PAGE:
Scott Morrison And Paul Keating Are Sniping At Each Other Over China Policy
“China is simply too big and too central to be ostracised.”
Scott Morrison has slammed former Prime Minister Paul Keating after he claimed Australia has “lost its way” in his first address to the National Press Club in 26 years.
In the address on Wednesday, Keating asserted that China isn’t a threat to Australia, and that we should be ashamed of our policies on the issue.
“China is simply too big and too central to be ostracised,” said Keating. While he acknowledged the human rights issues and authoritarianism at hand in China, Keating also asserted that the nation is too big and powerful for Australia to ruin our relationship with.
“We are still trying to find our security from Asia rather than in Asia,” he said.
He also slammed the controversial AUKUS submarine deal, asserting that the subs — which won’t enter the water for at least two decades — will have no real impact.
“Eight submarines against China when we get the submarines in 20 years’ time – it’ll be like throwing a handful of toothpicks at the mountain,” he said, criticising Australia’s treatment of the French in the situation.
Morrison has quickly clapped back on Thursday morning, claiming that Keating can’t “see things clearly”.
“As people know, we’ve taken a very strong position here in the Indo-Pacific and we’ve taken a very strong stance standing up for Australia’s interests, and we’ve worked closely with our allies and our partners right across the region, not just the United States but (also) Japan and India, and the many nations of ASEAN who we work closely with to make sure that we aren’t pushed around in this part of the world” said Morrison.
“Now, the views that Paul Keating has expressed is in line with many I think in the Labor Party and that’s why I said … How we secure Australia’s interests in our part of the world, you have got to be strong.”
“You’ve got to be able to see things clearly. We are. That’s why we’ve invested more than our nation has invested in our defence at any time since the Second World War.”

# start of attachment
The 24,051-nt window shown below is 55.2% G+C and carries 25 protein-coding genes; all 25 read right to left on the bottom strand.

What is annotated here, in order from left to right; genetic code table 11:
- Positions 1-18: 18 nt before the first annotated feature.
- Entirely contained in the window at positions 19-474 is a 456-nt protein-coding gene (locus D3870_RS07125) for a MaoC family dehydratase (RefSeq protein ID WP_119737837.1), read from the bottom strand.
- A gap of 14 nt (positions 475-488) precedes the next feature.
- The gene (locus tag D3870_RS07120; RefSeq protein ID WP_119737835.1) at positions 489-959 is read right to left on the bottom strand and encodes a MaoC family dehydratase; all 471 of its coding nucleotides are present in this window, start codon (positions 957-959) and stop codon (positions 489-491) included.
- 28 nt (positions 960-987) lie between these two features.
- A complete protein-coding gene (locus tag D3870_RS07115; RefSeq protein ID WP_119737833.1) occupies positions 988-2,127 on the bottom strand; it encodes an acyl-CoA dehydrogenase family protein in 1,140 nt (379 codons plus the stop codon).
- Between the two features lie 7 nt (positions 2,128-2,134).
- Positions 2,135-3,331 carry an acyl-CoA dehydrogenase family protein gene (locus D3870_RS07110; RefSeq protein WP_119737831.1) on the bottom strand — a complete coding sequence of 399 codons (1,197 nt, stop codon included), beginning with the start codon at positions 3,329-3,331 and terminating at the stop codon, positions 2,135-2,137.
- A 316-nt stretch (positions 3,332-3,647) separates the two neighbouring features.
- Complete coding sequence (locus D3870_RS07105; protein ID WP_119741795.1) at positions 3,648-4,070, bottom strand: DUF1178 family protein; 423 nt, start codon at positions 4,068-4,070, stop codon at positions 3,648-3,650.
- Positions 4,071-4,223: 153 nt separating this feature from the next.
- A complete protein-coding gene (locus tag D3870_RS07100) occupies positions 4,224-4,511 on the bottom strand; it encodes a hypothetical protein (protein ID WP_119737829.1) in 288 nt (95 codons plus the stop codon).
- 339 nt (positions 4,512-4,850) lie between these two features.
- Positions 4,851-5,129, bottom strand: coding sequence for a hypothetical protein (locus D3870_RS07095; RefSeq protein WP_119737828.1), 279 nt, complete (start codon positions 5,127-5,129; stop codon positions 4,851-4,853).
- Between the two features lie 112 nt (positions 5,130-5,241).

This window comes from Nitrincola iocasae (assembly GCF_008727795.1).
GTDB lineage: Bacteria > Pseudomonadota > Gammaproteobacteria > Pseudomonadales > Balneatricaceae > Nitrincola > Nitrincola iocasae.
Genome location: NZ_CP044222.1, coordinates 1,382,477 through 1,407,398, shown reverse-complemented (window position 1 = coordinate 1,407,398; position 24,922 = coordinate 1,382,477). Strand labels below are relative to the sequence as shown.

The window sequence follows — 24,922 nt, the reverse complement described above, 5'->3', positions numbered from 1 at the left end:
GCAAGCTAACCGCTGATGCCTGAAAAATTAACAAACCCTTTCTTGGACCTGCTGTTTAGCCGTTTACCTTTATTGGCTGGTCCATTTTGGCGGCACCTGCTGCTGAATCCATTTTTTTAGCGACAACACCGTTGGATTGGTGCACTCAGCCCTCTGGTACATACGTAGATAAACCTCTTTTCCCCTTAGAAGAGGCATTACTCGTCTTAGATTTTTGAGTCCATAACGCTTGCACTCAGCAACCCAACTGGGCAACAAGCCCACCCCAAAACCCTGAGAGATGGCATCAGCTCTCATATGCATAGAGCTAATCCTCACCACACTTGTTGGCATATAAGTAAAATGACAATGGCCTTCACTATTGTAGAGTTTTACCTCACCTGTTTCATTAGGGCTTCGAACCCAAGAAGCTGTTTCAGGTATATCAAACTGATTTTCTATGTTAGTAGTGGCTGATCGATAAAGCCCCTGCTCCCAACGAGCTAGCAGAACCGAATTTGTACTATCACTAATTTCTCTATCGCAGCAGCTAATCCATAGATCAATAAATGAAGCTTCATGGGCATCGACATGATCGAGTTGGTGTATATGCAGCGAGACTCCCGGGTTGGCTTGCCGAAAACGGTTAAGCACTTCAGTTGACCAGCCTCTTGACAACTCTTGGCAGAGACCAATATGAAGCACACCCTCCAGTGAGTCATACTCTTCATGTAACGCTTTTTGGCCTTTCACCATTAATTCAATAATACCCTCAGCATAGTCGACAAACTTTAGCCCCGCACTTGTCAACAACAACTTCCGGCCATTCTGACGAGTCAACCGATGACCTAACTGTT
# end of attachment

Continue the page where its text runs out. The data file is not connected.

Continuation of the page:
According to Morrison, Australia must maintain a positive trade relationship with China, but must protect ourselves from being pushed around.
“I think Australians get it. We want to have a positive relationship with countries like China and trade with them, but at the same time, we’re not going to get pushed around,” he said.
However, Keating believes Australia should simply butt out of China’s disputes with Taiwan, asserting that it is not in our interest.
“Taiwan is not a vital Australian interest. We have no alliance with Taipei, none,” he said, contradicting the Australian government’s desire to strengthen ties with Taiwan.
“China doesn’t want American (and Australian) naval forces influencing. It wants access out of its coast into the deeper waters of the Mariana Trench in the Pacific.That’s what it’s about fundamentally.”
He also downplayed China’s militarisation of the South China Sea by asserting that “Big countries are rude.”
“They do this stuff,” he said.
While Morrison used these comments as an excuse to push the narrative that Labor can’t be trusted “when it comes to national security issues”, Labor Leader Anthony Albanese has refused to comment on whether or not he agrees with Keating.
“China has changed its stance, and Australia has too,” said Albanese. “We will always stand up for Australian values.”